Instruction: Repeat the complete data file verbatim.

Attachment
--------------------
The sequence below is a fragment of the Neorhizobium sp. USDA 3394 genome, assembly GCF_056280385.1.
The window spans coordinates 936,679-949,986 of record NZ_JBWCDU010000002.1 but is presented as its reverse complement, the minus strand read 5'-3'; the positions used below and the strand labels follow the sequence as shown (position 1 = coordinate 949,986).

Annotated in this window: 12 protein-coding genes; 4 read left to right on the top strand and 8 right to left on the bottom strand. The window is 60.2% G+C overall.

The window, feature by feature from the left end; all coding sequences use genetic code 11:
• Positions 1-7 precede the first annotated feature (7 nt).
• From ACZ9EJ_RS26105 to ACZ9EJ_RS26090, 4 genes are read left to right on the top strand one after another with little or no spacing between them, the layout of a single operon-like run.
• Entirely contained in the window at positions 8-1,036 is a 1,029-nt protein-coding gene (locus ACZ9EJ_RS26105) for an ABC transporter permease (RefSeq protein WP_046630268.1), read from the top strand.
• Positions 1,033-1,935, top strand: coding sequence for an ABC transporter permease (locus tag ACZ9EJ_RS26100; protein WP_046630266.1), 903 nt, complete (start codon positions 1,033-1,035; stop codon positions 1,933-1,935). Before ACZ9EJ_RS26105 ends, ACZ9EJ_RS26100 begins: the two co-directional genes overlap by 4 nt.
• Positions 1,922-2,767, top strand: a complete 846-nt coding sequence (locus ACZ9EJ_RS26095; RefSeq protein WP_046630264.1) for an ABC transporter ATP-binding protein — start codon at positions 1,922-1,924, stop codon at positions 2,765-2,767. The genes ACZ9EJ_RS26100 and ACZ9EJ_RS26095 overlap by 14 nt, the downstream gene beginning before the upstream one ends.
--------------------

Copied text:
The sequence below is a fragment of the Neorhizobium sp. USDA 3394 genome, assembly GCF_056280385.1.
The window spans coordinates 936,679-949,986 of record NZ_JBWCDU010000002.1 but is presented as its reverse complement, the minus strand read 5'-3'; the positions used below and the strand labels follow the sequence as shown (position 1 = coordinate 949,986).

Annotated in this window: 12 protein-coding genes; 4 read left to right on the top strand and 8 right to left on the bottom strand. The window is 60.2% G+C overall.

The window, feature by feature from the left end; all coding sequences use genetic code 11:
• Positions 1-7 precede the first annotated feature (7 nt).
• From ACZ9EJ_RS26105 to ACZ9EJ_RS26090, 4 genes are read left to right on the top strand one after another with little or no spacing between them, the layout of a single operon-like run.
• Entirely contained in the window at positions 8-1,036 is a 1,029-nt protein-coding gene (locus ACZ9EJ_RS26105) for an ABC transporter permease (RefSeq protein WP_046630268.1), read from the top strand.
• Positions 1,033-1,935, top strand: coding sequence for an ABC transporter permease (locus tag ACZ9EJ_RS26100; protein WP_046630266.1), 903 nt, complete (start codon positions 1,033-1,035; stop codon positions 1,933-1,935). Before ACZ9EJ_RS26105 ends, ACZ9EJ_RS26100 begins: the two co-directional genes overlap by 4 nt.
• Positions 1,922-2,767, top strand: a complete 846-nt coding sequence (locus ACZ9EJ_RS26095; RefSeq protein WP_046630264.1) for an ABC transporter ATP-binding protein — start codon at positions 1,922-1,924, stop codon at positions 2,765-2,767. The genes ACZ9EJ_RS26100 and ACZ9EJ_RS26095 overlap by 14 nt, the downstream gene beginning before the upstream one ends.